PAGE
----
What do you mean "quality fuel"? Anything to back that up? There's a fuel refinery near one of my jobs. There isn't a spigot marked "the good stuff". Virtually all fuel comes from the same place. If you have any solid evidence that one brand of fuel is better than another I'd love to hear it? The biggest difference between brands of fuel is marketing. 89 octane E-10 is what it is. Unfortunately there is no pure gas available within 100 miles of St Louis (that I've found).

As far as fuel problems, fuel lines, primer bulbs, diaphragms. Only in the handhelds. I have several old Toro T-bar walk behinds, one a 1998, one a 1994. Both with Kohler command engines. No fuel problems from them ever. Both have a zillion hours on them.

I've heard (no proof) that the ethanol blend is not very precise. One batch of E-10 may be 5% ethanol, another batch may be nearly 20%. Purely heresay, but it does explain the occasional meltdown of plastic/rubber.

I understand the EPA is in the roadtest phase with E-15... Won't that be lovely? More ethanol. Probably find the point it kills 4-cycle stuff soon.

The question I would like answered: does it make sense from an enviromental perspective to switch to these more "environmentally friendly" standards and fuels? How "green" is it to have to replace the equipment every couple years (or less). And how much fuel gets "dumped" due to concerns of age or moisture? Or due to DIY service to combat rotted fuel lines etc? I suspect in typical fashion, the new Government standards and fuels have made matters worse rather than better.
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Old 08-20-2011, 12:11 PM
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mowerbrad mowerbrad is offline
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Quote:
Originally Posted by GrassGuerilla View Post
What do you mean "quality fuel"? Anything to back that up? There's a fuel refinery near one of my jobs. There isn't a spigot marked "the good stuff". Virtually all fuel comes from the same place. If you have any solid evidence that one brand of fuel is better than another I'd love to hear it? The biggest difference between brands of fuel is marketing. 89 octane E-10 is what it is. Unfortunately there is no pure gas available within 100 miles of St Louis (that I've found).

As far as fuel problems, fuel lines, primer bulbs, diaphragms. Only in the handhelds. I have several old Toro T-bar walk behinds, one a 1998, one a 1994. Both with Kohler command engines. No fuel problems from them ever. Both have a zillion hours on them.

I've heard (no proof) that the ethanol blend is not very precise. One batch of E-10 may be 5% ethanol, another batch may be nearly 20%. Purely heresay, but it does explain the occasional meltdown of plastic/rubber.

I understand the EPA is in the roadtest phase with E-15... Won't that be lovely? More ethanol. Probably find the point it kills 4-cycle stuff soon.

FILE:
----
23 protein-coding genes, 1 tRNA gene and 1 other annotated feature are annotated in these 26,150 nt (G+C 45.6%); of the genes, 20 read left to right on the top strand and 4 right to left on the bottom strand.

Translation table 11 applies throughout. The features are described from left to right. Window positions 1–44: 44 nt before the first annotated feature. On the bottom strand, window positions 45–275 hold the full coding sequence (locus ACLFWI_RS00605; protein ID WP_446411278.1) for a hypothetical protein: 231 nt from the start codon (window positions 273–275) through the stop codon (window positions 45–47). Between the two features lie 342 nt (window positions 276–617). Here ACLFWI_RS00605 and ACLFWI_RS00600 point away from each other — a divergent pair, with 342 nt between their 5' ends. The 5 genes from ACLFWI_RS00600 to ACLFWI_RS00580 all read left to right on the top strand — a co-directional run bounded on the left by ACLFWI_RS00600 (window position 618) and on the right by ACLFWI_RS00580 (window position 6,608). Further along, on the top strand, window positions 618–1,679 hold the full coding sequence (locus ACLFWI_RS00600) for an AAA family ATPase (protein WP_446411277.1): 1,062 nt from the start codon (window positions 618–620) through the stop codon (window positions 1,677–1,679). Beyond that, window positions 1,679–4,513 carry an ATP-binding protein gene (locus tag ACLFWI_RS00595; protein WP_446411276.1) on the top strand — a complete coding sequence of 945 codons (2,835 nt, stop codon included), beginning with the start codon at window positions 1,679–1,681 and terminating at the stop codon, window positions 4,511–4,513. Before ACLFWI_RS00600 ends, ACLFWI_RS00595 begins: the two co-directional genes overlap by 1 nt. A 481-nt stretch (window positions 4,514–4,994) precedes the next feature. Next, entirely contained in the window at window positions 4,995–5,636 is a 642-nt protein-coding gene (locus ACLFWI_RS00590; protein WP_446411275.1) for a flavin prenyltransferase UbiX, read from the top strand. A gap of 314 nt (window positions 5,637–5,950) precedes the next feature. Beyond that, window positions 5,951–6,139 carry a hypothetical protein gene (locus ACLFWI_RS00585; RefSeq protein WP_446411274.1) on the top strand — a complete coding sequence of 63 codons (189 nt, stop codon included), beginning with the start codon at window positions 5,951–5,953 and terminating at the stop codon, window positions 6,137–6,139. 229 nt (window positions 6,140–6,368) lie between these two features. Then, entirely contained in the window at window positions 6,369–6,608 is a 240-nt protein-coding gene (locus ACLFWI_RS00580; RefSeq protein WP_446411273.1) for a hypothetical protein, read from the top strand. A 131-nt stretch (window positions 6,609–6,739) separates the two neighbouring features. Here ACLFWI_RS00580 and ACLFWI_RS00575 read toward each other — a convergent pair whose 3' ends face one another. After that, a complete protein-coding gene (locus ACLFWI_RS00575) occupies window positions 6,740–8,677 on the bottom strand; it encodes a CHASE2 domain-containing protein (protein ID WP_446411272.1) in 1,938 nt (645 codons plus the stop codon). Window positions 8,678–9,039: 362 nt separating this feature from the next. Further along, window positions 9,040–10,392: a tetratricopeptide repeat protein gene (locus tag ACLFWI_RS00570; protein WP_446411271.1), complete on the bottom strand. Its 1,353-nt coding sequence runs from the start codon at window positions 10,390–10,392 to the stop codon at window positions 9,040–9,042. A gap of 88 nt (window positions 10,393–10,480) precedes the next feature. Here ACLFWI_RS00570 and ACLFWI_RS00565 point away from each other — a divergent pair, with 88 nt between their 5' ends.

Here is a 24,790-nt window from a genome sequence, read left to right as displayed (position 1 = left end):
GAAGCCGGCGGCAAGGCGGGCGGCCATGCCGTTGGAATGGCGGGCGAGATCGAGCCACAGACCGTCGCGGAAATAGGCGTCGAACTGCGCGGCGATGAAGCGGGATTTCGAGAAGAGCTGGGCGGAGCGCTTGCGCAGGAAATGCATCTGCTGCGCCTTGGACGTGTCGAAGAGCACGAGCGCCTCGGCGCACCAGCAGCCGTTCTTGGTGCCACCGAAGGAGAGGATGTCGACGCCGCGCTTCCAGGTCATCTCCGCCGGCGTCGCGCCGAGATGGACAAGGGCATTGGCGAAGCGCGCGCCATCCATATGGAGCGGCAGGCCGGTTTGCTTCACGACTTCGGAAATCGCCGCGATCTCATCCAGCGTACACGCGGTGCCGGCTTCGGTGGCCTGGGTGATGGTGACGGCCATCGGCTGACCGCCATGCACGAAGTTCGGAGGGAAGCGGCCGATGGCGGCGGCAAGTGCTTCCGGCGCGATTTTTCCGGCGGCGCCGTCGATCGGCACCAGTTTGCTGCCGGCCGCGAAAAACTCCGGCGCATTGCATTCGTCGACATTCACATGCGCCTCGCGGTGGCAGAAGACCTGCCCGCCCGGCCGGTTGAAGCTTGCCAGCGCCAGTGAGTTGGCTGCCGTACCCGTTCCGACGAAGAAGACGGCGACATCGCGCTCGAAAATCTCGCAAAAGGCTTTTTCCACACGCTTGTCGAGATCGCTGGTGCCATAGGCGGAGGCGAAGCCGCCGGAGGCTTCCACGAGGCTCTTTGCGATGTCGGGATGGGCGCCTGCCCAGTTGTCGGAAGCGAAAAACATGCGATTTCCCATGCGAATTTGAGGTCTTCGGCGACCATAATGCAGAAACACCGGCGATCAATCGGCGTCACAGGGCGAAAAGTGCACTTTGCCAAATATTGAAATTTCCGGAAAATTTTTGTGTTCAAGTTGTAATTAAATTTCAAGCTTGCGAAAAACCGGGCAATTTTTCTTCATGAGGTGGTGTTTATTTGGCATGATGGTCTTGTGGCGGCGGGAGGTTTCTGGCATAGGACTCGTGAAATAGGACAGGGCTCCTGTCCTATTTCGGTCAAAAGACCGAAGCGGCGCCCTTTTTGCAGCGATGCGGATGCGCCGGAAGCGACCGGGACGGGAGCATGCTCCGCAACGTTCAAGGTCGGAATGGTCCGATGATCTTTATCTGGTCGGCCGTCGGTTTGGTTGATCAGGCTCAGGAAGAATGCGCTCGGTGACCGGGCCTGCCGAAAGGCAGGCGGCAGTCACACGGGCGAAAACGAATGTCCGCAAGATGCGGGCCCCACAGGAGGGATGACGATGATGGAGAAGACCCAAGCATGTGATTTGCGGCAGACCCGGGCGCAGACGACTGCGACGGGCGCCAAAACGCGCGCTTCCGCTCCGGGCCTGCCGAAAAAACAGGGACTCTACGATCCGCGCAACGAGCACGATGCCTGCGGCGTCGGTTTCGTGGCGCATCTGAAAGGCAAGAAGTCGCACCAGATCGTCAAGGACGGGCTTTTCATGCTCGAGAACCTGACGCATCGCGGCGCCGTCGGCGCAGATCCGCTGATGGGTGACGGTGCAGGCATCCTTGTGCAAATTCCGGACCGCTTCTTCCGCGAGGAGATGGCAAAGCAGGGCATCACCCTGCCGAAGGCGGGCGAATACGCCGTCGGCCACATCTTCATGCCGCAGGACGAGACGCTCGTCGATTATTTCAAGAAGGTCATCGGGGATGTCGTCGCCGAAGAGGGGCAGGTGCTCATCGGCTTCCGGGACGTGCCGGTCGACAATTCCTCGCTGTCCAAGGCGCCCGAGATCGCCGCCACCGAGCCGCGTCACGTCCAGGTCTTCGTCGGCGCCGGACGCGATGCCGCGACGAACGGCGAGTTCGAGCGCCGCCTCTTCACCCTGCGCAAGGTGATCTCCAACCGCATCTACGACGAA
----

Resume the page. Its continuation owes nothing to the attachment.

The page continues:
The question I would like answered: does it make sense from an enviromental perspective to switch to these more "environmentally friendly" standards and fuels? How "green" is it to have to replace the equipment every couple years (or less). And how much fuel gets "dumped" due to concerns of age or moisture? Or due to DIY service to combat rotted fuel lines etc? I suspect in typical fashion, the new Government standards and fuels have made matters worse rather than better.
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I have absolutely no SCIENTIFIC proof, just some real world testing.

A couple years ago, me and my uncle were curious to see if the advertising claims of companies like Shell, were true...that they actually do help clean the fuel system and improve your mileage. While we didn't actually tear down an engine to see how well the fuel "cleaned", we did test the fuel economy improvements.

At the time I was driving a diesel truck, so I couldn't use my truck for the testing. We used my uncle's 1997-ish Honda accord 4 cylinder. For work he would travel several hundred miles a week (puts about 20,000+ miles on a vehicle each year). For years he had just been using fuel from multiple different stations as he needed fuel. He is very good at keeping track of how much fuel he uses, the miles he gets out of each tank, etc. So we had number to work off of from the start.

Like I said, he originally would go to just about any station as he needed gas...the old admiral station by his house, a marathon station off the highway, whatever. So after deciding to see if the claims by SHELL were true, he only filled up with shell fuel, same REGULAR gas that he always bought (never did the mid grade or higher fuels). After a couple tanks of Shell gasoline, he was getting a constant 30 miles more on a tank of gas from shell over gas from various stations. He was driving the same roads before and after switching to shell, there was no difference in the roads he took before or after.